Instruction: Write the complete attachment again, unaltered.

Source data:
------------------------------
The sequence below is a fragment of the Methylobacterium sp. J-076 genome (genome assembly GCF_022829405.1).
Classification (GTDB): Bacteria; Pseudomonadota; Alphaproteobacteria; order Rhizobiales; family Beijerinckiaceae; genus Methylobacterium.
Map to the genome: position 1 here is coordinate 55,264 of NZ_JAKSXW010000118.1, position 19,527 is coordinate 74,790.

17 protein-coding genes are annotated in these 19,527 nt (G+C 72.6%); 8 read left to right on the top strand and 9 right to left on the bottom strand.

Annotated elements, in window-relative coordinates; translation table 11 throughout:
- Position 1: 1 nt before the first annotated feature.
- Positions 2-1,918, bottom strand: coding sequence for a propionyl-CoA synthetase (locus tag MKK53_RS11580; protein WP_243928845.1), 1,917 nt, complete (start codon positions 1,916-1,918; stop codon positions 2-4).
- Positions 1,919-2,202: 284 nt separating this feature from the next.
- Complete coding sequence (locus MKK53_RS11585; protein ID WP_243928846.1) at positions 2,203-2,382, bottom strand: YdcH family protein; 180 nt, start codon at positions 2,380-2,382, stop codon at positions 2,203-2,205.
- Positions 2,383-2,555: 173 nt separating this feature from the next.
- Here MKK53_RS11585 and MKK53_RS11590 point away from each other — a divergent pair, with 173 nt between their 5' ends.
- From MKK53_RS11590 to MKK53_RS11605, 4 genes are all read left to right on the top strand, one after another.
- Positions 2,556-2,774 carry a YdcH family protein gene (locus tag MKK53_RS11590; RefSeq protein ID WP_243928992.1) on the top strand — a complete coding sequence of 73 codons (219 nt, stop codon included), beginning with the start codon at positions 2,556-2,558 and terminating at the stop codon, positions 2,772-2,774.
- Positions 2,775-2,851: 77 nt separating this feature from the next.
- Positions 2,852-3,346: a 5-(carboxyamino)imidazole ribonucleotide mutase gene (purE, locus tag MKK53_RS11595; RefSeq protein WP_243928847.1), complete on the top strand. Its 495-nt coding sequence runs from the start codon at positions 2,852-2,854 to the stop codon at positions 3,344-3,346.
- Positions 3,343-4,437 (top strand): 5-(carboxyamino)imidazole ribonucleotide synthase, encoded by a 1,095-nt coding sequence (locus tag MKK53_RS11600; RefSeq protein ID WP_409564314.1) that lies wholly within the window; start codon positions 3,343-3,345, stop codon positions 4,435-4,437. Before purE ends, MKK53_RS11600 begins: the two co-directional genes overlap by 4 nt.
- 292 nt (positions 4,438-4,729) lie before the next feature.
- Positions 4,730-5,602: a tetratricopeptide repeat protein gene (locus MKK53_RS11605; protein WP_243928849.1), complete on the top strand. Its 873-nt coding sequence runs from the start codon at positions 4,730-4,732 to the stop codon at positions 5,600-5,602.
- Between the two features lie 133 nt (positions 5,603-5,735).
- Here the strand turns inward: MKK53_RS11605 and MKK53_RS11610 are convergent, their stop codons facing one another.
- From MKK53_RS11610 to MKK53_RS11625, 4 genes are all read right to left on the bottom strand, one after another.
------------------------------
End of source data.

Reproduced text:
The sequence below is a fragment of the Methylobacterium sp. J-076 genome (genome assembly GCF_022829405.1).
Classification (GTDB): Bacteria; Pseudomonadota; Alphaproteobacteria; order Rhizobiales; family Beijerinckiaceae; genus Methylobacterium.
Map to the genome: position 1 here is coordinate 55,264 of NZ_JAKSXW010000118.1, position 19,527 is coordinate 74,790.

17 protein-coding genes are annotated in these 19,527 nt (G+C 72.6%); 8 read left to right on the top strand and 9 right to left on the bottom strand.

Annotated elements, in window-relative coordinates; translation table 11 throughout:
- Position 1: 1 nt before the first annotated feature.
- Positions 2-1,918, bottom strand: coding sequence for a propionyl-CoA synthetase (locus tag MKK53_RS11580; protein WP_243928845.1), 1,917 nt, complete (start codon positions 1,916-1,918; stop codon positions 2-4).
- Positions 1,919-2,202: 284 nt separating this feature from the next.
- Complete coding sequence (locus MKK53_RS11585; protein ID WP_243928846.1) at positions 2,203-2,382, bottom strand: YdcH family protein; 180 nt, start codon at positions 2,380-2,382, stop codon at positions 2,203-2,205.
- Positions 2,383-2,555: 173 nt separating this feature from the next.
- Here MKK53_RS11585 and MKK53_RS11590 point away from each other — a divergent pair, with 173 nt between their 5' ends.
- From MKK53_RS11590 to MKK53_RS11605, 4 genes are all read left to right on the top strand, one after another.
- Positions 2,556-2,774 carry a YdcH family protein gene (locus tag MKK53_RS11590; RefSeq protein ID WP_243928992.1) on the top strand — a complete coding sequence of 73 codons (219 nt, stop codon included), beginning with the start codon at positions 2,556-2,558 and terminating at the stop codon, positions 2,772-2,774.
- Positions 2,775-2,851: 77 nt separating this feature from the next.
- Positions 2,852-3,346: a 5-(carboxyamino)imidazole ribonucleotide mutase gene (purE, locus tag MKK53_RS11595; RefSeq protein WP_243928847.1), complete on the top strand. Its 495-nt coding sequence runs from the start codon at positions 2,852-2,854 to the stop codon at positions 3,344-3,346.
- Positions 3,343-4,437 (top strand): 5-(carboxyamino)imidazole ribonucleotide synthase, encoded by a 1,095-nt coding sequence (locus tag MKK53_RS11600; RefSeq protein ID WP_409564314.1) that lies wholly within the window; start codon positions 3,343-3,345, stop codon positions 4,435-4,437. Before purE ends, MKK53_RS11600 begins: the two co-directional genes overlap by 4 nt.
- 292 nt (positions 4,438-4,729) lie before the next feature.
- Positions 4,730-5,602: a tetratricopeptide repeat protein gene (locus MKK53_RS11605; protein WP_243928849.1), complete on the top strand. Its 873-nt coding sequence runs from the start codon at positions 4,730-4,732 to the stop codon at positions 5,600-5,602.
- Between the two features lie 133 nt (positions 5,603-5,735).
- Here the strand turns inward: MKK53_RS11605 and MKK53_RS11610 are convergent, their stop codons facing one another.
- From MKK53_RS11610 to MKK53_RS11625, 4 genes are all read right to left on the bottom strand, one after another.